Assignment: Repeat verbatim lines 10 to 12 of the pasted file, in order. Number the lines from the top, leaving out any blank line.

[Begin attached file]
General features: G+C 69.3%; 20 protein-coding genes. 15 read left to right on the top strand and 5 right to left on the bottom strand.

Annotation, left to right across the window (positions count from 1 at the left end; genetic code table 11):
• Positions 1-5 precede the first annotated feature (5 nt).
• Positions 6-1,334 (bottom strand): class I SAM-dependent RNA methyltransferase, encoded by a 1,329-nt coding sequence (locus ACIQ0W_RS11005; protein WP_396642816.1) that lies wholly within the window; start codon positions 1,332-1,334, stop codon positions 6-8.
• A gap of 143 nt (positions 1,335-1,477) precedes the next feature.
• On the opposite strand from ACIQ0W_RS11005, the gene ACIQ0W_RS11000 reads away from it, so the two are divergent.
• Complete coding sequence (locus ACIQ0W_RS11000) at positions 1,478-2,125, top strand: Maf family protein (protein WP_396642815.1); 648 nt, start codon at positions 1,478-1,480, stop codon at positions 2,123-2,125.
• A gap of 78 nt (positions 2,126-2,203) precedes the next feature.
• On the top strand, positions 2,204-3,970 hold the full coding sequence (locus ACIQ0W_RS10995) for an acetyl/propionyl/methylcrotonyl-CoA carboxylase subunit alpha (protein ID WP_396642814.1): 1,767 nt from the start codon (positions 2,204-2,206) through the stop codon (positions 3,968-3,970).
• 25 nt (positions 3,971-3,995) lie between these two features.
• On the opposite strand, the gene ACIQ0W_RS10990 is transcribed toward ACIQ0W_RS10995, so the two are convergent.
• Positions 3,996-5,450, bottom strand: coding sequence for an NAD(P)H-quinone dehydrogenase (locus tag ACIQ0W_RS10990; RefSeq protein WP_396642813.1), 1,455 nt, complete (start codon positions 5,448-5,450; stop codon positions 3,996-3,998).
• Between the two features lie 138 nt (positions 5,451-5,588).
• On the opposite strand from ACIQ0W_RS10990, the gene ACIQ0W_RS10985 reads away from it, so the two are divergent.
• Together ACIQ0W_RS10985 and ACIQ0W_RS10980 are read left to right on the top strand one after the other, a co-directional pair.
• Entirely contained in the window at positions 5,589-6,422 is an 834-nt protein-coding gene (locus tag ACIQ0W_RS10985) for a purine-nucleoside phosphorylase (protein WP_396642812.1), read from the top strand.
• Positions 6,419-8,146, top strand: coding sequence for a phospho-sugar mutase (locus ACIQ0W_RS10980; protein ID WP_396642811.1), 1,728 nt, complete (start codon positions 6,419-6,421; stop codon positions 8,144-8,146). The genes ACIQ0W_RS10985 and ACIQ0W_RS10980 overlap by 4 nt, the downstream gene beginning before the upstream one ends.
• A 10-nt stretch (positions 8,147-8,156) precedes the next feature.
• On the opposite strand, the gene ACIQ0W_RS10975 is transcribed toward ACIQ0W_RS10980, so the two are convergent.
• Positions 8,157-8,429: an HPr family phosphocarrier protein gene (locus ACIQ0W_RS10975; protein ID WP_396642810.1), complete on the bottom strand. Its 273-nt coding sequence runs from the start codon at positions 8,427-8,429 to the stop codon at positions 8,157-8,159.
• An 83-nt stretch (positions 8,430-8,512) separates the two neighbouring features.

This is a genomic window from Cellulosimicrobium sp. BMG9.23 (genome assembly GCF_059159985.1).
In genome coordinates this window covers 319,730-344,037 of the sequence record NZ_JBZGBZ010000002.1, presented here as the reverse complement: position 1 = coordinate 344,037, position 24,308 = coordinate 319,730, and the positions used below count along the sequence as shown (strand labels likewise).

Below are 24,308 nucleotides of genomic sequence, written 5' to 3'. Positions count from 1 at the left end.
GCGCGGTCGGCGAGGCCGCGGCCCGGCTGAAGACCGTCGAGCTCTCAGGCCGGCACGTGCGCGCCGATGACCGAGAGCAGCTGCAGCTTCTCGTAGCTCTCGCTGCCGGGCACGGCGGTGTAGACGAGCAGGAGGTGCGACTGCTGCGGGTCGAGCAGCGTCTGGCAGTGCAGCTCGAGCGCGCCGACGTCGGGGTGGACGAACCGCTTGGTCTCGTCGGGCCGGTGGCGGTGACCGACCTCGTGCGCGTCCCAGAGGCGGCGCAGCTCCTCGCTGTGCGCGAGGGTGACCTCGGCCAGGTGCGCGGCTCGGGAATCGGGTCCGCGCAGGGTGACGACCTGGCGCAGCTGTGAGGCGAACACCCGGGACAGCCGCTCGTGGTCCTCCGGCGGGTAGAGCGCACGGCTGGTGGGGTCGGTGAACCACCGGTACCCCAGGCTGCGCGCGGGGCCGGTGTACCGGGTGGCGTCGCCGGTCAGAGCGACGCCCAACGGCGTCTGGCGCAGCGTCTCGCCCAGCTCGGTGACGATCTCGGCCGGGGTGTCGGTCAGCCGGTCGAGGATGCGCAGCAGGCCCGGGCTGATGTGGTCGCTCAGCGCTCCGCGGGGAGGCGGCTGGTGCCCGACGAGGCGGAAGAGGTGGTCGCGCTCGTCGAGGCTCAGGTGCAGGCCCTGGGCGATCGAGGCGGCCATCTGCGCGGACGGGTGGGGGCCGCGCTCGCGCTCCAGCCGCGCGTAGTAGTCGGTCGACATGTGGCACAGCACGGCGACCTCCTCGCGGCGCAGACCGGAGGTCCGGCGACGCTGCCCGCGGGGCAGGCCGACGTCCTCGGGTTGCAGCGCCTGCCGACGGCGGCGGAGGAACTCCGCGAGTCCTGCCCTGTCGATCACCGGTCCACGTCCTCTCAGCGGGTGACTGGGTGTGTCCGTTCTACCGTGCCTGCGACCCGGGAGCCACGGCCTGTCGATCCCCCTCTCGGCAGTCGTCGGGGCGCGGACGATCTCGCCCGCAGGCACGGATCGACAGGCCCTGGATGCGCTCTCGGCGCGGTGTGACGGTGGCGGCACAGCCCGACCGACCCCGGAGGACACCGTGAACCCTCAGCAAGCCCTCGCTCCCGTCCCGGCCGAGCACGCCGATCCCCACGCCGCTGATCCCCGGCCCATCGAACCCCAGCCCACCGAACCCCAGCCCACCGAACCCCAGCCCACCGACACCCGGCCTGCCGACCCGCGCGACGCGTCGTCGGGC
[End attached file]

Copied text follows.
• 25 nt (positions 3,971-3,995) lie between these two features.
• On the opposite strand, the gene ACIQ0W_RS10990 is transcribed toward ACIQ0W_RS10995, so the two are convergent.
• Positions 3,996-5,450, bottom strand: coding sequence for an NAD(P)H-quinone dehydrogenase (locus tag ACIQ0W_RS10990; RefSeq protein WP_396642813.1), 1,455 nt, complete (start codon positions 5,448-5,450; stop codon positions 3,996-3,998).